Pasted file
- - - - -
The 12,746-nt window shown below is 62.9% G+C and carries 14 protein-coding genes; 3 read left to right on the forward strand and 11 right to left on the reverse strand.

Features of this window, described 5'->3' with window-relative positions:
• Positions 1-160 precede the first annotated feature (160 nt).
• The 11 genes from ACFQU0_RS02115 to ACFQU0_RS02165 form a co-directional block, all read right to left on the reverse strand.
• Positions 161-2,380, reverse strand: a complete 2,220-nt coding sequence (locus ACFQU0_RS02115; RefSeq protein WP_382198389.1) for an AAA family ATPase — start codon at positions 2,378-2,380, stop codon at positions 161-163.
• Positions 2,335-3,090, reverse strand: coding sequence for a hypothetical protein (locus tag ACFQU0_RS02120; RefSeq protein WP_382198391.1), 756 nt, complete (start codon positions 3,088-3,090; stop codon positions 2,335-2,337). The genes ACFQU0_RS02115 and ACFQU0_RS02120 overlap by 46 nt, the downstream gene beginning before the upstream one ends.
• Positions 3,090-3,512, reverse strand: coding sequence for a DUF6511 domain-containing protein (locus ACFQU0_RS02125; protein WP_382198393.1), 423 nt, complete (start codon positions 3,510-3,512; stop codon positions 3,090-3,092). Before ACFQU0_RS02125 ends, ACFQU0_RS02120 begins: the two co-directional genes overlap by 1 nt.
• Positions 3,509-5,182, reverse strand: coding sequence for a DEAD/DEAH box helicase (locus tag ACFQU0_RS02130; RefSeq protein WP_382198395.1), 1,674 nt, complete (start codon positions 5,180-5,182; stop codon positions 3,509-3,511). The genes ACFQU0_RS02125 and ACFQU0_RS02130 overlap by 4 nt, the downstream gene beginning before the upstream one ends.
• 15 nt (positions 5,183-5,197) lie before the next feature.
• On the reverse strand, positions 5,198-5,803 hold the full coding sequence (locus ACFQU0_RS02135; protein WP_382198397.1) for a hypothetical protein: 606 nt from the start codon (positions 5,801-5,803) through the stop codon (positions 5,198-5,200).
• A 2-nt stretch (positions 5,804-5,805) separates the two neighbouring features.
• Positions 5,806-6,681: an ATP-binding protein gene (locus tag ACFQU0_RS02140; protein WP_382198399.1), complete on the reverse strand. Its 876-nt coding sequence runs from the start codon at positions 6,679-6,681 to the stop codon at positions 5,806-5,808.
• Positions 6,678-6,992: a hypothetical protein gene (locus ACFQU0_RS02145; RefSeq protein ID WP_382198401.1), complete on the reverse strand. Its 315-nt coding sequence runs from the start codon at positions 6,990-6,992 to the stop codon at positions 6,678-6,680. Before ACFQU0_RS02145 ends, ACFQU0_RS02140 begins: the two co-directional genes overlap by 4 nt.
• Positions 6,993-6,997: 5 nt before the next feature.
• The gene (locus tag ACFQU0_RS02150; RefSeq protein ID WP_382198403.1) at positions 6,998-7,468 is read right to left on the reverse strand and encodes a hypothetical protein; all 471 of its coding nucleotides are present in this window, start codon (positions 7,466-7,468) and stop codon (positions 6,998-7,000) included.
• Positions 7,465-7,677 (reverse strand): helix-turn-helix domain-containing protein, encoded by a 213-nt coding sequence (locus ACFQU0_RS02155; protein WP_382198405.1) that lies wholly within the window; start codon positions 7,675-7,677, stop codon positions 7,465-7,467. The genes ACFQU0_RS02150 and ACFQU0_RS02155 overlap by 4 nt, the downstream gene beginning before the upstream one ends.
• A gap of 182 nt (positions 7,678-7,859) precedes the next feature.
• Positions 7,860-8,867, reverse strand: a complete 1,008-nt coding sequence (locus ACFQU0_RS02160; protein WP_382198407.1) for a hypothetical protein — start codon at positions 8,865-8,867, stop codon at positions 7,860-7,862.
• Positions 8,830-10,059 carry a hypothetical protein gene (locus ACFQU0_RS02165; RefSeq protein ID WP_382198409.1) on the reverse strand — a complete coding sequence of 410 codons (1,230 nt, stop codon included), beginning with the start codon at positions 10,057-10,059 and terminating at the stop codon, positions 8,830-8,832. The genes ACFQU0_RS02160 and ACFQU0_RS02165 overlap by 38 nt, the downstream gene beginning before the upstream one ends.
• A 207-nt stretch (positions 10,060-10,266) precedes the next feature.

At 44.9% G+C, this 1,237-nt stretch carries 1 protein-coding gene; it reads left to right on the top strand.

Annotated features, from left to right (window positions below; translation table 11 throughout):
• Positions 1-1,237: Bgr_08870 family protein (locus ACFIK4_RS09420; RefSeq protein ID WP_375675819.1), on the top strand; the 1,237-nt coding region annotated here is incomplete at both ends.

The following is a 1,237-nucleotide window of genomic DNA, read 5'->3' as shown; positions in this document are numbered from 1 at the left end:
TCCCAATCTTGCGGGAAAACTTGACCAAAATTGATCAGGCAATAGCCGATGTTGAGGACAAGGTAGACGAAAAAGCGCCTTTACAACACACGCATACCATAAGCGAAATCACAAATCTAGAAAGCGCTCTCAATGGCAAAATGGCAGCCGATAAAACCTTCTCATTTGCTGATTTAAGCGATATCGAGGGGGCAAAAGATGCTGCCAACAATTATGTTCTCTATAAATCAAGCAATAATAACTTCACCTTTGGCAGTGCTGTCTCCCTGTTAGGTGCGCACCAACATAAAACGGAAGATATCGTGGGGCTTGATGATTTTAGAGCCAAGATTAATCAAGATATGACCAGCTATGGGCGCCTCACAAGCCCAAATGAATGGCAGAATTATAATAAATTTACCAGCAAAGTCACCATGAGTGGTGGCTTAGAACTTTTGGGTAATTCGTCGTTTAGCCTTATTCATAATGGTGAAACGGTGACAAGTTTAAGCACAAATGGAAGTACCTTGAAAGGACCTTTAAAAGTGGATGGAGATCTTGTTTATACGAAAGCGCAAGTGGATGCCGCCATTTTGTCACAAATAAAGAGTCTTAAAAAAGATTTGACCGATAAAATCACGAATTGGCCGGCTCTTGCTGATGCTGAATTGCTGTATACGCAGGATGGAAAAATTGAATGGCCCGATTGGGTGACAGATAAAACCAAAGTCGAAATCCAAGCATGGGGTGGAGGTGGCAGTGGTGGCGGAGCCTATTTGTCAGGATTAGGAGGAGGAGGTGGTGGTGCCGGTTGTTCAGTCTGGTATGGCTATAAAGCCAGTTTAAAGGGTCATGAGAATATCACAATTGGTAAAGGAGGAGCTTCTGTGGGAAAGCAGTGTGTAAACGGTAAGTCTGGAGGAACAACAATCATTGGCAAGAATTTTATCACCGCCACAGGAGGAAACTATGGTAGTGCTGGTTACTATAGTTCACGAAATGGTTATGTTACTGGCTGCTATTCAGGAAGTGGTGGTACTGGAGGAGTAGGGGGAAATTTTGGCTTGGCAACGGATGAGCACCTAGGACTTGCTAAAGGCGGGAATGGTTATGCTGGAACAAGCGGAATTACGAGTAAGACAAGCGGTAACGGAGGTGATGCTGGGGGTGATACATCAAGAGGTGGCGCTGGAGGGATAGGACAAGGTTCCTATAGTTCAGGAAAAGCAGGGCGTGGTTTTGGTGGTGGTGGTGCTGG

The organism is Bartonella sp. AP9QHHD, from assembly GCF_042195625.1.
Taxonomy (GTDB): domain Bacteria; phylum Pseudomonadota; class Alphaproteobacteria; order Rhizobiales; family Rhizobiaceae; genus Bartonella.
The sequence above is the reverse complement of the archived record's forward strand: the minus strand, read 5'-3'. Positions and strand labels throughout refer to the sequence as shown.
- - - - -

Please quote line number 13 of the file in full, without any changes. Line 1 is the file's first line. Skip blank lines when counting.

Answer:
• Positions 6,678-6,992: a hypothetical protein gene (locus ACFQU0_RS02145; RefSeq protein ID WP_382198401.1), complete on the reverse strand. Its 315-nt coding sequence runs from the start codon at positions 6,990-6,992 to the stop codon at positions 6,678-6,680. Before ACFQU0_RS02145 ends, ACFQU0_RS02140 begins: the two co-directional genes overlap by 4 nt.